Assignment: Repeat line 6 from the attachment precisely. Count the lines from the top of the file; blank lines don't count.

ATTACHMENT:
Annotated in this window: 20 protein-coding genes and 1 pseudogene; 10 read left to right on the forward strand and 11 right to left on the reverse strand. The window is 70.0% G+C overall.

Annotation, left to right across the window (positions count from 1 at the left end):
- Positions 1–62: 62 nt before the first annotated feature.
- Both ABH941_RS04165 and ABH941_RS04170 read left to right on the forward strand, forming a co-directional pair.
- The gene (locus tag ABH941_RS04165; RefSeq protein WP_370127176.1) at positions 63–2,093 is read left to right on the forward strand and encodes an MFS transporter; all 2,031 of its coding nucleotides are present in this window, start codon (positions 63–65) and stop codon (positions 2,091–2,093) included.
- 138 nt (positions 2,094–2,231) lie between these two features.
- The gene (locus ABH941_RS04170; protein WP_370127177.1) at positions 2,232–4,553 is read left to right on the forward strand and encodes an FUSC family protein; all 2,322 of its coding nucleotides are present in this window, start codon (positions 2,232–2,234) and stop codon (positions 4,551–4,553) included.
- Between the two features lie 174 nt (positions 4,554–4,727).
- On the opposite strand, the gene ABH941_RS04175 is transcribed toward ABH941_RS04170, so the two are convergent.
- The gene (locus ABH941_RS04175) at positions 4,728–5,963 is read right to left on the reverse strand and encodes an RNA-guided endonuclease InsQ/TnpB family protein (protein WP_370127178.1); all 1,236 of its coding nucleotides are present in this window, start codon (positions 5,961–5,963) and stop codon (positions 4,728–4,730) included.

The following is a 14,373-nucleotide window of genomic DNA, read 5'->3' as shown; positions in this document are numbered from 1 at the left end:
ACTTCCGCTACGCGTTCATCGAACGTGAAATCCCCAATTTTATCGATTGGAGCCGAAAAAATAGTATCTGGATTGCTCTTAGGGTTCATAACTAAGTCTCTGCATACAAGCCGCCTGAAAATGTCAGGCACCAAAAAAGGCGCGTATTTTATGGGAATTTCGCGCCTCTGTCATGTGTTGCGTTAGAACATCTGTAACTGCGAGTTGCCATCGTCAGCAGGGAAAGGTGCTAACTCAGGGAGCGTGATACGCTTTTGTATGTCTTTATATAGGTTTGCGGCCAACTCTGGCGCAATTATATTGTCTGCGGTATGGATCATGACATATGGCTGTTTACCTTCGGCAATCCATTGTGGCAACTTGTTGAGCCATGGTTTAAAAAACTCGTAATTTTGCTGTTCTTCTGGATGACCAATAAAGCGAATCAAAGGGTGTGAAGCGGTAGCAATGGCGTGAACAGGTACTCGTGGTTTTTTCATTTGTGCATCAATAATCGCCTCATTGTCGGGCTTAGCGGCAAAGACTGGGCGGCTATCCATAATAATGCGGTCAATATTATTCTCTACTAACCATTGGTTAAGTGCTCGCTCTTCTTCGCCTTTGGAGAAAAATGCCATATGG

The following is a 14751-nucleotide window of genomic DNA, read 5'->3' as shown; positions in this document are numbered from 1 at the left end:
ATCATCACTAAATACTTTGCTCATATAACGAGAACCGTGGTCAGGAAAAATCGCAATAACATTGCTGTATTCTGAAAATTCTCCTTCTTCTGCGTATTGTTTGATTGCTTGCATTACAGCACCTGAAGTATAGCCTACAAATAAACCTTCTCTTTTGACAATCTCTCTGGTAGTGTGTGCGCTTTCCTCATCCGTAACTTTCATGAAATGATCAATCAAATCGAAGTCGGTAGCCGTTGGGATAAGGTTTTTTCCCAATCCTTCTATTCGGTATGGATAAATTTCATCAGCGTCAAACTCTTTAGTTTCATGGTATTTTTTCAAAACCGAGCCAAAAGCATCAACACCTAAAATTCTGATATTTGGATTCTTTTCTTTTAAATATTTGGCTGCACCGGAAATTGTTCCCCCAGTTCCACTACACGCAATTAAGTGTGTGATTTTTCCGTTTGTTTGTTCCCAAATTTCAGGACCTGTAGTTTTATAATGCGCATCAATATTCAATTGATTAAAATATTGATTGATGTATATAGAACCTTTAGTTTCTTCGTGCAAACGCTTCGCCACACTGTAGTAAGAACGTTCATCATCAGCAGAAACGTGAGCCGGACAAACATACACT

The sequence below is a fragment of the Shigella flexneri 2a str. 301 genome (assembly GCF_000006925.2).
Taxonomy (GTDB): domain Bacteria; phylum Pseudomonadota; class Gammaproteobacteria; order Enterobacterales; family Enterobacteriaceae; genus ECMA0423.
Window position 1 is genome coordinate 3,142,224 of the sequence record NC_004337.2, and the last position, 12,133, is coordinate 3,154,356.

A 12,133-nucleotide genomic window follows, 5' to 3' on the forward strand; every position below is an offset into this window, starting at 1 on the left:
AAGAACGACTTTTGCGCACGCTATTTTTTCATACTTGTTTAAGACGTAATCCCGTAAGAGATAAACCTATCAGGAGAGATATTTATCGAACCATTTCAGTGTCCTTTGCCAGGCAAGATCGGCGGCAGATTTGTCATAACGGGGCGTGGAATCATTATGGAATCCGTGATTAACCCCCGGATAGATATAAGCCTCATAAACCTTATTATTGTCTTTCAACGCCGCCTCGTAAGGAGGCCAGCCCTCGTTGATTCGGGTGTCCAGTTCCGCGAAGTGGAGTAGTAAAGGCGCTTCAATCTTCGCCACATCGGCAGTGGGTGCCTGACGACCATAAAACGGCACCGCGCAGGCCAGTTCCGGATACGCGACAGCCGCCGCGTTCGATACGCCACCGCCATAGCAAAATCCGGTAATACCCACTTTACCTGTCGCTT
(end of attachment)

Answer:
- 138 nt (positions 2,094–2,231) lie between these two features.